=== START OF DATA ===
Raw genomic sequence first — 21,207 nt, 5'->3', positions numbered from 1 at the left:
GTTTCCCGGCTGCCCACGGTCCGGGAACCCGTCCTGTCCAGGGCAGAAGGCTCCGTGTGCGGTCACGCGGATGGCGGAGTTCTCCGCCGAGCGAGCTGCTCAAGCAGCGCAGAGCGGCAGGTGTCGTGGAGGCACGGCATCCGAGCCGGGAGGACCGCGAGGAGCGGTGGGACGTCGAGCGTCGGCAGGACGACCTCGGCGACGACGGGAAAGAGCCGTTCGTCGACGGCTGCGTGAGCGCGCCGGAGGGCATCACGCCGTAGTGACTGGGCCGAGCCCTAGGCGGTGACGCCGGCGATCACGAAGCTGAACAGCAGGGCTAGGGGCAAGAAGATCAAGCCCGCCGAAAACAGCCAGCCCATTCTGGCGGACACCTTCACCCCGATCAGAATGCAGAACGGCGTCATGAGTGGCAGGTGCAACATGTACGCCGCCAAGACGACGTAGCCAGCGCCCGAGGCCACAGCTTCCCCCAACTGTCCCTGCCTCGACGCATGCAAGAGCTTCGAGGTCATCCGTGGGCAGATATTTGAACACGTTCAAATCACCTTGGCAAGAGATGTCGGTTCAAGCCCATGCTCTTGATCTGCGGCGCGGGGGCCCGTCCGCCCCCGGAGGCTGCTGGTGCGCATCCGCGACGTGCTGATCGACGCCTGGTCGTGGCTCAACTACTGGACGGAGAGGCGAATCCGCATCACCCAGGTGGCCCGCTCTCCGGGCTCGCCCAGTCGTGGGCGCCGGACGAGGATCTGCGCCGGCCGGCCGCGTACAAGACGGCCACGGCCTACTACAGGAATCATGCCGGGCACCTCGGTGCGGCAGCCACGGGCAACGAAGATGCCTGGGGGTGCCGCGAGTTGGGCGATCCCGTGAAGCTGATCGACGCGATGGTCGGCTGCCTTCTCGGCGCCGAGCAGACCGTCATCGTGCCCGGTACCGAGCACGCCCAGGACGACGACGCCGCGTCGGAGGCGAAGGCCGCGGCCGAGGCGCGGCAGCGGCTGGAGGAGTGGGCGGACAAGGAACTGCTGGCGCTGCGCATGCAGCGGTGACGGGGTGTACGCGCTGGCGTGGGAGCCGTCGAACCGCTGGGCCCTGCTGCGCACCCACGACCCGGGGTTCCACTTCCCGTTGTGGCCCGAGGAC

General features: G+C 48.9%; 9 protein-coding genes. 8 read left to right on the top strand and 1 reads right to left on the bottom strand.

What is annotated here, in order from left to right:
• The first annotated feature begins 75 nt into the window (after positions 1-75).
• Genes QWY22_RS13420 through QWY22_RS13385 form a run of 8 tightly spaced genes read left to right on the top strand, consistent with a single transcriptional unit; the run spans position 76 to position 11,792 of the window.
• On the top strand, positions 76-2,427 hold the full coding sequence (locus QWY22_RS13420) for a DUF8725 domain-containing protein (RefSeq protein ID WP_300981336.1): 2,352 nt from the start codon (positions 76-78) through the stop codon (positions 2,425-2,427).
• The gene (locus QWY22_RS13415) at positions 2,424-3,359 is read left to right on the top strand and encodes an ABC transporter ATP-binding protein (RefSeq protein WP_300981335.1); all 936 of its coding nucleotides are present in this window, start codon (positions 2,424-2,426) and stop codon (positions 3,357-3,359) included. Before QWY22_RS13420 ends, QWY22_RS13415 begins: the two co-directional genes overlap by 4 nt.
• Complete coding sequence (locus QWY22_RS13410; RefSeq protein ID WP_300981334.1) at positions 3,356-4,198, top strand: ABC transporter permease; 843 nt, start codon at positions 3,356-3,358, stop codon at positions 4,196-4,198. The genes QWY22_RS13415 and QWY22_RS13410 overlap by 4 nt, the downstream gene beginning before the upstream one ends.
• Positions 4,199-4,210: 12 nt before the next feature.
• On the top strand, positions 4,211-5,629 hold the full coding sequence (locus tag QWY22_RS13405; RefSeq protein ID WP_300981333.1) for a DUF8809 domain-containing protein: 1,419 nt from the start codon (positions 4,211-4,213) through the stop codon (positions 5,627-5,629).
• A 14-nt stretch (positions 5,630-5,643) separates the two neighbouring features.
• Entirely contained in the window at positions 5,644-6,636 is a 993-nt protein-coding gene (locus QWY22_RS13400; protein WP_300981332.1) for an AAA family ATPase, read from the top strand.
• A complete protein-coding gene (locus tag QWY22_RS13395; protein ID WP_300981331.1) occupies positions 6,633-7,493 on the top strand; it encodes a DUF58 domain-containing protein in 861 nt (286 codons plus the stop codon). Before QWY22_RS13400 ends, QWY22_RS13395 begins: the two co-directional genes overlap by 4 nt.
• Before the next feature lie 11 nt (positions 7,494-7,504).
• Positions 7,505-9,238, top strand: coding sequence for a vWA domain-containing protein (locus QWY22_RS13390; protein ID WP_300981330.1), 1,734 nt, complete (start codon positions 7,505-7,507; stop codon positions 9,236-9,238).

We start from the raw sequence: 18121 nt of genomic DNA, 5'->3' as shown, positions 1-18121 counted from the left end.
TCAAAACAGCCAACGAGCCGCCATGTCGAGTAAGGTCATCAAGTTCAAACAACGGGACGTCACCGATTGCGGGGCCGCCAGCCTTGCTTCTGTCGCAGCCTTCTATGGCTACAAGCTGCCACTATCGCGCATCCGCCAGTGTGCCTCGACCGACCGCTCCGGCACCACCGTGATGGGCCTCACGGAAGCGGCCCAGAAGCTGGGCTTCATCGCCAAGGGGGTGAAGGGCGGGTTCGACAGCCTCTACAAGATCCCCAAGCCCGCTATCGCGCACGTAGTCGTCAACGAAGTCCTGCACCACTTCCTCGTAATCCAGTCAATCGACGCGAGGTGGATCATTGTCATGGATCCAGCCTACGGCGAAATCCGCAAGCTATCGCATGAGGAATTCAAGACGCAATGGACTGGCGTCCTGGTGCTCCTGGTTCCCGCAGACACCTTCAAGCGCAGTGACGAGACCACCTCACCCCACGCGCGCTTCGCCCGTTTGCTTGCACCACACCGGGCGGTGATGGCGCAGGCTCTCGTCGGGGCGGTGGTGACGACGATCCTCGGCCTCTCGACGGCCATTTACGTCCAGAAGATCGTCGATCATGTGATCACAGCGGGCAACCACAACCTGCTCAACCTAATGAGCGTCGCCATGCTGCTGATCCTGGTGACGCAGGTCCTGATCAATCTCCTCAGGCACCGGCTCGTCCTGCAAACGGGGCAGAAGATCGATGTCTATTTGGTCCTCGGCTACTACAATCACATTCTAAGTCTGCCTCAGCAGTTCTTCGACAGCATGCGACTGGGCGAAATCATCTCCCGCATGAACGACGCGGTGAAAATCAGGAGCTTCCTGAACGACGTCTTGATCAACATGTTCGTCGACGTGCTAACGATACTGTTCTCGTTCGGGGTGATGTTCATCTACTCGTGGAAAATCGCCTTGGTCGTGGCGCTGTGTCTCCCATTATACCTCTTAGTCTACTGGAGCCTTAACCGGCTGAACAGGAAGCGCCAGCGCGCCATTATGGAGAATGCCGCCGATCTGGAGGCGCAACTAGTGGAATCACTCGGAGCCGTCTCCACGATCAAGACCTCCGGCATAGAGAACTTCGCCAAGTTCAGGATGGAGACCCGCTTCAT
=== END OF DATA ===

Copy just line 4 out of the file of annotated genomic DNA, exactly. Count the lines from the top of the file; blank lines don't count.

What is annotated here, in order from left to right: